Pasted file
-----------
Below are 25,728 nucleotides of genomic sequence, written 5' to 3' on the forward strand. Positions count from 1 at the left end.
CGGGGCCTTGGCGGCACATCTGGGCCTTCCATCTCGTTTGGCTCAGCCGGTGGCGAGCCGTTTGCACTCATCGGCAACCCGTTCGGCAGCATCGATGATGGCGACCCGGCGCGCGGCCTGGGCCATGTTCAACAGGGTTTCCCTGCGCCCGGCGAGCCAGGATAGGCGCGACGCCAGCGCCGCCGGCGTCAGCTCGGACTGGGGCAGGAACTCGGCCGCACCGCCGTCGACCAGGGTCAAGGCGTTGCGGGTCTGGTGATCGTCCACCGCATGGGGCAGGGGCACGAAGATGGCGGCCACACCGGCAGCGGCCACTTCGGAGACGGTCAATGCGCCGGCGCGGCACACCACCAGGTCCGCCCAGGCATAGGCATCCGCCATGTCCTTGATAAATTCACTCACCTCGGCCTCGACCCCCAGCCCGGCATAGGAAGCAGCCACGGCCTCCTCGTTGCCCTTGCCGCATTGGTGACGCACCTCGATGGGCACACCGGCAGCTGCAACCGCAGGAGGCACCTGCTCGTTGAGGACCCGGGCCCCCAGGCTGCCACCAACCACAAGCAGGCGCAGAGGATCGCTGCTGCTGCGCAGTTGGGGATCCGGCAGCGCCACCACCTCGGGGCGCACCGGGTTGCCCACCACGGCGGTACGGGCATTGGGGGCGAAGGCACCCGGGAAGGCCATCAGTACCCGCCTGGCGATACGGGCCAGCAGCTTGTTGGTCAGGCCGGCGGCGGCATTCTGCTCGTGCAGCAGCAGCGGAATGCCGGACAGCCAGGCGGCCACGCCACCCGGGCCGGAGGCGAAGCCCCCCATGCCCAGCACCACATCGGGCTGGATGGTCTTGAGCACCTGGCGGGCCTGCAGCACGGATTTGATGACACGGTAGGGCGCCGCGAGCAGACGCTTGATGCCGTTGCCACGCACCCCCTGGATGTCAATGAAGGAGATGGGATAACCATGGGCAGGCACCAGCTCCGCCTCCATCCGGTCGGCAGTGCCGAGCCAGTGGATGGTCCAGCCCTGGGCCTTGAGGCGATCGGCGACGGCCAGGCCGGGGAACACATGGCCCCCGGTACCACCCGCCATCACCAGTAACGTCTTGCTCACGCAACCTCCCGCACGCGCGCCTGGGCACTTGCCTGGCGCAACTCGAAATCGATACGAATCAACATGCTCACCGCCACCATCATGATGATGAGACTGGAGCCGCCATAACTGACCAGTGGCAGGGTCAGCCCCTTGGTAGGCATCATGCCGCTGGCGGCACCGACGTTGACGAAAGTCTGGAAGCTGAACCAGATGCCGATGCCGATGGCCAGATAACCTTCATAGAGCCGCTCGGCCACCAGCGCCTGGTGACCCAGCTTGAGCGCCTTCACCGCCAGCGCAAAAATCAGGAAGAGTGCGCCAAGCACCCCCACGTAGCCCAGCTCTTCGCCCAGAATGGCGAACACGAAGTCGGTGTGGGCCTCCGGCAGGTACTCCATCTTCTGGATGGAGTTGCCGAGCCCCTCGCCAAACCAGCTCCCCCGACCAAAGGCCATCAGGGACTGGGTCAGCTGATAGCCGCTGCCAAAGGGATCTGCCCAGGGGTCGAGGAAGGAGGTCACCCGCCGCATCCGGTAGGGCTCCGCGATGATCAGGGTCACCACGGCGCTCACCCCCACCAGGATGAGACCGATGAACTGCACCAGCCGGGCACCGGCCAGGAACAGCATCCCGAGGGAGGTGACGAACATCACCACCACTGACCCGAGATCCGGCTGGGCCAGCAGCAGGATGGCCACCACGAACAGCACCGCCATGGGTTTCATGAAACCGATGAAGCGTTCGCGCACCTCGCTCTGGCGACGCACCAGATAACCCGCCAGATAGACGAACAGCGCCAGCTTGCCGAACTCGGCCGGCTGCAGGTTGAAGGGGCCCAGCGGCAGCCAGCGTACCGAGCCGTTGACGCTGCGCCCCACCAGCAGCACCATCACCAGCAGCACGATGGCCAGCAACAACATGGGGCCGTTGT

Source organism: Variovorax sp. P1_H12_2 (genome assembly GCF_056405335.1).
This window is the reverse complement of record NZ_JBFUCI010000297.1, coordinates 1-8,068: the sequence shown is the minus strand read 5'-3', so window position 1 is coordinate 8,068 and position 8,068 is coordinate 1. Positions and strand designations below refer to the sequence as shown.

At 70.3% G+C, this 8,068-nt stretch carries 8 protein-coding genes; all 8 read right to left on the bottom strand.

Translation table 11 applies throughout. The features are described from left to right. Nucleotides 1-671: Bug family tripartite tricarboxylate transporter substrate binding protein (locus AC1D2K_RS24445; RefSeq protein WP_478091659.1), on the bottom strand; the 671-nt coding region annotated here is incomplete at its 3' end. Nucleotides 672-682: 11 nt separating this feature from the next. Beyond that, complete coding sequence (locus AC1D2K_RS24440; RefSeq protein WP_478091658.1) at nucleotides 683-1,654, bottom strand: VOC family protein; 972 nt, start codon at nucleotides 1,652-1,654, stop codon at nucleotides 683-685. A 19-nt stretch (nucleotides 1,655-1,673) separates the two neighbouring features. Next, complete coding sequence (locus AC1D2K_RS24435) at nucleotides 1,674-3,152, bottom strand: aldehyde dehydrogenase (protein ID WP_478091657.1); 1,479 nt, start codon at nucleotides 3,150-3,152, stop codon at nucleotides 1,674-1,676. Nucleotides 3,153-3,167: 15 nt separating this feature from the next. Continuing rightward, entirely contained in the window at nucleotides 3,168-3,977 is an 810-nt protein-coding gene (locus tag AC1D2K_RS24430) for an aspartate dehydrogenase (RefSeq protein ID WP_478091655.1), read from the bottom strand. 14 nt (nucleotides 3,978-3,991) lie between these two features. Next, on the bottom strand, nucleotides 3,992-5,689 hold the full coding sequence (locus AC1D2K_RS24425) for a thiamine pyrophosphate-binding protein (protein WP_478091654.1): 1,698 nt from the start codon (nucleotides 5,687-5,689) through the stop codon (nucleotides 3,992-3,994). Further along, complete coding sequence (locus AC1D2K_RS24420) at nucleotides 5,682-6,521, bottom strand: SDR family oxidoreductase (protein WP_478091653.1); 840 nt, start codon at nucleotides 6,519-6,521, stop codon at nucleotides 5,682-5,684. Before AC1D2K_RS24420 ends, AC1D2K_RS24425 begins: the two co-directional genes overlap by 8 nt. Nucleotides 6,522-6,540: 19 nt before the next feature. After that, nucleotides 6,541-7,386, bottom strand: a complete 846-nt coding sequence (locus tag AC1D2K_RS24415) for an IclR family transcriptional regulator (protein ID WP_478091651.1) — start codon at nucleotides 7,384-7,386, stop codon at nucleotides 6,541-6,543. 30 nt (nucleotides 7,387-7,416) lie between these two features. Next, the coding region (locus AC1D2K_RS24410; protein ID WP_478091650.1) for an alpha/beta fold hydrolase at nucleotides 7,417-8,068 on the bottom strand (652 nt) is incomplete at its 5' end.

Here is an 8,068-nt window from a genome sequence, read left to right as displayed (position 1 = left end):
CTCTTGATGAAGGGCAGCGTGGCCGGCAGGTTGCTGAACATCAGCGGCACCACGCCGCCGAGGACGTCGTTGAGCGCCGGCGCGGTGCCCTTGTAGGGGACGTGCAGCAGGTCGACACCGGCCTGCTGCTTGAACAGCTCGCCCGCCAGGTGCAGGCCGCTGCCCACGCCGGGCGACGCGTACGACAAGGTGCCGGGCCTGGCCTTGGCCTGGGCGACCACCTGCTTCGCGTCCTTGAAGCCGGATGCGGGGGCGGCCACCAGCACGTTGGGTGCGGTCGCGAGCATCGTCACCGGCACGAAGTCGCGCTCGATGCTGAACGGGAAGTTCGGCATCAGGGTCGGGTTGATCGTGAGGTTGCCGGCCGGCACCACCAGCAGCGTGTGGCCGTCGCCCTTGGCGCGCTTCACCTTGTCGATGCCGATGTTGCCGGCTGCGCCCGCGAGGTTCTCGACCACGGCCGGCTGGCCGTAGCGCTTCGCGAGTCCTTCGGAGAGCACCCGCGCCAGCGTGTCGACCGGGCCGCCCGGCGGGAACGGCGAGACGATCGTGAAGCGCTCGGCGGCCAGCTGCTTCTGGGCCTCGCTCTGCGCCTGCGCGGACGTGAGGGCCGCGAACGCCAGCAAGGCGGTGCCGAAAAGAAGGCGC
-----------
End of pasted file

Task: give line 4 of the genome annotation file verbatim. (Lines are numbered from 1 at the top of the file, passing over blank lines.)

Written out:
This window is the reverse complement of record NZ_JBFUCI010000297.1, coordinates 1-8,068: the sequence shown is the minus strand read 5'-3', so window position 1 is coordinate 8,068 and position 8,068 is coordinate 1. Positions and strand designations below refer to the sequence as shown.